Sunday, December 30, 2007

Seat of the Pants

As many of you know, I'm an avid racing enthusiast and I've got a pretty good setup at home for playing PC based racing simulations. One of my particular favourites is Live for Speed (www.lfs.net).

Most of these games are now realistic enough calculate the forces acting on the car/driver and many people have developed home-brew "motion seats" allowing the player to "feel" the car in the simulation.

One company in Japan (www.frex.com/gp) offers a commercial kit for building a home motion seat. I was particularly interested in this but concluded it is over expensive with prohibitive shipping costs and production delays.

I've decided to start out on a project to build a simpler kit providing a motion seat for home racing enthusiasts here in the UK and Europe. During my research I discovered a great piece of software called X-Sim (http://www.x-sim.de/) which already contains links to Live for Speed and connects to a variety of hardware interfaces. So with X-sim and a basic design in my head I set out to build a small model prototype of a motion seat...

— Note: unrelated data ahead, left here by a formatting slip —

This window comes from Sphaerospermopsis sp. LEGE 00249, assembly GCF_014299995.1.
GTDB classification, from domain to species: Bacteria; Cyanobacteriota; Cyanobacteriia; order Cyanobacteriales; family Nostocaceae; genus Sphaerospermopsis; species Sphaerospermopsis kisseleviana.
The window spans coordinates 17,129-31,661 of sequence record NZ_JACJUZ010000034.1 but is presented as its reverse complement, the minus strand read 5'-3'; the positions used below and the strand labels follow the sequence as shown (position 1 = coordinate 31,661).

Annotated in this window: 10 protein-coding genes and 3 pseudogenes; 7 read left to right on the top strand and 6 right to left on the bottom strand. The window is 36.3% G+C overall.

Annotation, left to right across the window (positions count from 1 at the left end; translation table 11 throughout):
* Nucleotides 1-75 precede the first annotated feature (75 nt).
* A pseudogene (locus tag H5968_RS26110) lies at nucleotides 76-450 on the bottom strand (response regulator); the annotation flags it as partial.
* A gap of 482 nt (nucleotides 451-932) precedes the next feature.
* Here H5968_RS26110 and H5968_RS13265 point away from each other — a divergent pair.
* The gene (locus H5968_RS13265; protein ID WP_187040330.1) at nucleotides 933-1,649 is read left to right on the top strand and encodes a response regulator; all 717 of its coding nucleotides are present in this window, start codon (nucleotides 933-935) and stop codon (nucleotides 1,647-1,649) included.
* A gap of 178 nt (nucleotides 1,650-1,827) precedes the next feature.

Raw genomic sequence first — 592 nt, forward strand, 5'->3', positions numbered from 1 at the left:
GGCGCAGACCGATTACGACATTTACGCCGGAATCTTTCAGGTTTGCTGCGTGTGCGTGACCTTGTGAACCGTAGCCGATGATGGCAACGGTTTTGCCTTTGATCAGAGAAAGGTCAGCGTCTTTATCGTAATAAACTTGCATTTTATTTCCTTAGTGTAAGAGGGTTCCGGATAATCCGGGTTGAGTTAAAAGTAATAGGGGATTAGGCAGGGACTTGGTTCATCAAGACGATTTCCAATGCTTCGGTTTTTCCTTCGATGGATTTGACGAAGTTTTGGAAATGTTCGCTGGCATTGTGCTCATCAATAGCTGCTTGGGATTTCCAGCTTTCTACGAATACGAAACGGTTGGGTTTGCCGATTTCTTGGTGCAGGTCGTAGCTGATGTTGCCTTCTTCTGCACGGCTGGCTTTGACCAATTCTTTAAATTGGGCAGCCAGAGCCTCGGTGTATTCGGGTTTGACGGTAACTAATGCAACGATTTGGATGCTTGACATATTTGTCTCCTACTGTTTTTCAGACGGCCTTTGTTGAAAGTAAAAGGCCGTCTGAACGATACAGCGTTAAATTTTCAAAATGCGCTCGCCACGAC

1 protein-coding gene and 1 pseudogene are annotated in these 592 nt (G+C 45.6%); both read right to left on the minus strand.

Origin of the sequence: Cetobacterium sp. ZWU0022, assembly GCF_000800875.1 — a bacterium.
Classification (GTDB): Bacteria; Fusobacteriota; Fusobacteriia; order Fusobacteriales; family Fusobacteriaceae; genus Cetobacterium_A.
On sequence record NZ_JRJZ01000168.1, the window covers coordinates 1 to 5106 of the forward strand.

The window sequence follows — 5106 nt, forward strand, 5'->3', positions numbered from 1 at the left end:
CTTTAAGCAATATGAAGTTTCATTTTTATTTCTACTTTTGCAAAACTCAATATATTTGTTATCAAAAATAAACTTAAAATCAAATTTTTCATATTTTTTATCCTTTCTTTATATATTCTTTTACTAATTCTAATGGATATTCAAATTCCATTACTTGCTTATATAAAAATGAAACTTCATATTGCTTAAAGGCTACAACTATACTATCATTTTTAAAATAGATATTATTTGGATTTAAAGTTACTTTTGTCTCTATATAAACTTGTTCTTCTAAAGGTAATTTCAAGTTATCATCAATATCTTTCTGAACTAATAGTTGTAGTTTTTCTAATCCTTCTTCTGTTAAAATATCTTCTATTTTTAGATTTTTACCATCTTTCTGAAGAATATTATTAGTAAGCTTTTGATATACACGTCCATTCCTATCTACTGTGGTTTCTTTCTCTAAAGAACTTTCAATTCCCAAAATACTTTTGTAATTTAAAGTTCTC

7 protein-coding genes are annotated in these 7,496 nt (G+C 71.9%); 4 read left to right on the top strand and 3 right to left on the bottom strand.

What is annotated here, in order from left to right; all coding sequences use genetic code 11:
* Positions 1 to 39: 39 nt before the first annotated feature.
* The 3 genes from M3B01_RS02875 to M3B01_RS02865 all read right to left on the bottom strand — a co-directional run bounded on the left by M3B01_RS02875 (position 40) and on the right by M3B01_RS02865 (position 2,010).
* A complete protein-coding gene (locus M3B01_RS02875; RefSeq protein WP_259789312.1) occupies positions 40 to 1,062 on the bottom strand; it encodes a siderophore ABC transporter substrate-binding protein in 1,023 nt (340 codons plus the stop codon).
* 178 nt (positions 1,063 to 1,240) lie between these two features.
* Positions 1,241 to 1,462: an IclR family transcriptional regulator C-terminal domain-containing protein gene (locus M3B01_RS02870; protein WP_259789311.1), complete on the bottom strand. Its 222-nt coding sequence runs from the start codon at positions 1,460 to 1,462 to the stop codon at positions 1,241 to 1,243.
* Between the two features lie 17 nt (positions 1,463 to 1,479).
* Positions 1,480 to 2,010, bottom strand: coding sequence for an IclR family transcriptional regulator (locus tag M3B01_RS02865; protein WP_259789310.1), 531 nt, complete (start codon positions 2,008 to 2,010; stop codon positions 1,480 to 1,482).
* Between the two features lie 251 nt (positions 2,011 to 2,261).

The video above shows my first attempt at getting motion from a crude cardboard platform (complete with Teddy that my girlfriend Lucy got me during a holiday in Gozo ;-) ). The PC interface is a Velleman K8055 USB i/o card connected to a dual h-bridge motor driver IC. The 2 servo motors are basic RC servos with the electronics removed.

Although the X-Sim software is great (I would recommend it to any diy motion builder) it has a couple of constraints that are causing the motion not to be completely accurate. Also the servos used here are relatively slow and only driven at a single speed currently.

Anyway, it works pretty well for a quick design test. Obviously being made from cardboard and paper clips it is not perfectly calibrated but as a first foray into PC controlled motion... quite exciting!